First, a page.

The 31st Independent Film Spirit Awards provided a clear rebuke to the Oscars, bestowing awards on "Beasts of No Nation" co-stars Idris Elba and Abraham Attah and "Tangerine" star Mya Taylor, making her the first transgender actress to win at the annual awards.
The newsroom drama "Spotlight" was the big winner at the Spirit Awards on Saturday, the day before it will compete for best picture at the Academy Awards. It won a leading four awards, including best picture, best director for Tom McCarthy, best screenplay and the Robert Altman award for ensemble.
But this year's Spirit Awards, an annual dressed-down oceanside indie antidote to the Oscars was most remarkable for its wider diversity of nominees and winners. Neither Elba, Attah or Taylor were even nominated for Oscars. Each drew hearty applause.
"There is transgender talent," said Taylor, who played a Los Angeles sex worker in the iPhone-shot film. "There's very beautiful transgender talent. You better get out there and put it in your movie."
In recent years, the Spirits have overlapped considerably with the Oscars, including the last two top winners: "Birdman" and "12 Years a Slave." But this year, the Spirits — which honor films made for $20 million or less — widely deviated from their stuffier crosstown counterparts.
"Spotlight" was the only best picture nominee up for the Spirits' top award; the bigger budget Oscar favorites it's seen as vying with, "The Revenant" and "The Big Short," didn't qualify for the Spirits. And while the Oscars have been bested by criticism for a second straight year of all-white acting nominees, the Spirits boasted five nonwhite nominees out of 20 — and three of them won.
"I'm so much prouder of being a producer than my performance," Elba said backstage about the Netflix release. "As a producer you face a lot of doors being closed in your face and in this case we did have a hard time making it but we got there in the end."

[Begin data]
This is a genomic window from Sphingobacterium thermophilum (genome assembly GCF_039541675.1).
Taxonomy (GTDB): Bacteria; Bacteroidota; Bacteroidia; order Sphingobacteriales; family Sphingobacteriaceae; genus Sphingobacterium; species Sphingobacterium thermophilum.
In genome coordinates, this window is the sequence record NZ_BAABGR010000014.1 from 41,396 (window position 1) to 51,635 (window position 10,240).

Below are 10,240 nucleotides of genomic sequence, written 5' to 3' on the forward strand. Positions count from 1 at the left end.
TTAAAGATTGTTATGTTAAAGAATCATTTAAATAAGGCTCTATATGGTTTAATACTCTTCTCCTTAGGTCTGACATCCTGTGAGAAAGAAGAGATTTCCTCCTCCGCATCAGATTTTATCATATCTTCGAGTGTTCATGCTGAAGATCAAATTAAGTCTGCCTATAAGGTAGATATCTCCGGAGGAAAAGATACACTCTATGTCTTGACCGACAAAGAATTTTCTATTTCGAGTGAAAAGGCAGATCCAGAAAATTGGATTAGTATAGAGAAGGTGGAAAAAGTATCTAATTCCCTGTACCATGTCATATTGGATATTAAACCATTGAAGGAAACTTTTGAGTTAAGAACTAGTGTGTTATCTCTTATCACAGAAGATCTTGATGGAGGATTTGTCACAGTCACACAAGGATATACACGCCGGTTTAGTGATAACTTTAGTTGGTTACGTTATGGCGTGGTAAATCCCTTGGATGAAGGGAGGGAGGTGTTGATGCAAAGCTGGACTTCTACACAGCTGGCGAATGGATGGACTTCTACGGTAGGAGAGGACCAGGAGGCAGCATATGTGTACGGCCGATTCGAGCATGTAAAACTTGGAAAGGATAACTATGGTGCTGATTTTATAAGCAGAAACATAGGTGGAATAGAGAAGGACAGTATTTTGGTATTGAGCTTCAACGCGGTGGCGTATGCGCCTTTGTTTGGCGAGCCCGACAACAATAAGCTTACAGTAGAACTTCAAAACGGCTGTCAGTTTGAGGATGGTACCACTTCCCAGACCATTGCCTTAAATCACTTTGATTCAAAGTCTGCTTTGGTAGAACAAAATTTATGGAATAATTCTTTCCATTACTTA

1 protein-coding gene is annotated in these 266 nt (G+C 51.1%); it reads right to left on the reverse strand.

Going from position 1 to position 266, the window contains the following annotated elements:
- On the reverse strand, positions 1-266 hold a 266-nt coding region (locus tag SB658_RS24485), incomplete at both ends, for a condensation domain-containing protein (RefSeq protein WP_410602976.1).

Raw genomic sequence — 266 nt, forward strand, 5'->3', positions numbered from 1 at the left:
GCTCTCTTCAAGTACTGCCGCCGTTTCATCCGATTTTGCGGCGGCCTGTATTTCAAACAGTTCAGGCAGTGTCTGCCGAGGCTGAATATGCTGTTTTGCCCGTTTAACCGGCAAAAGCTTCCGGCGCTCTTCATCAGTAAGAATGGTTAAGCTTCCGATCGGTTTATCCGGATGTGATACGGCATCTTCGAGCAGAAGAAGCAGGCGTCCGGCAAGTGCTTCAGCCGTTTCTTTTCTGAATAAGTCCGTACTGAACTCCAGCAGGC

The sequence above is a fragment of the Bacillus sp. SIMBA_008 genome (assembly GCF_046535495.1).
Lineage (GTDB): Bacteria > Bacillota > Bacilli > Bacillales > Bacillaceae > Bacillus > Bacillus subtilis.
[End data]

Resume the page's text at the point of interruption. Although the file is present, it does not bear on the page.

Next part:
Kate McKinnon ("Saturday Night Live") and comedian Kumail Najiani hosted the ceremony, which was broadcast live on IFC. In their opening remarks, Najiani introduced them as a Pakistani American and a gay woman, "or to Hollywood, a straight woman and her IT guy."
The only Oscar acting favorite, Brie Larson, added another win for her performance in the captive drama "Room." Emma Donoghue, the novelist-turned-screenwriter, also won for best adapted screenplay for the film.
The foreign language favorite from Hungary, Laszlo Nemes' Holocaust drama "Son of Saul" took best international film. And the documentary front-runner, the Indonesian genocide film "Look of Silence" won best documentary.
Without the competition of "The Revenant" or "The Big Short," the wins for "Spotlight" likely don't suggest any better fortunes for the film at the Oscars. But McCarthy took the opportunity to celebrate the film's distinction as an independent film, made by indie distributor Open Road.
"Quite honestly, we need studios like this who are going to step up when the other studios won't," said McCarthy, who also shared in best screenplay with his cowriter, Josh Singer.
The Spirits, irreverent and breezy, marked a territory of its own, apart from the Oscars. Director Marielle Heller, who won best first feature for "Diary of a Teenage Girl," sounded aware that her film's success meant new attention, from bigger productions, for the movie's breakout star, Bel Powley. But Heller marked her claim on Powley. "I call dibs," she said.
AP Film Writer Lindsey Bahr contributed to this report.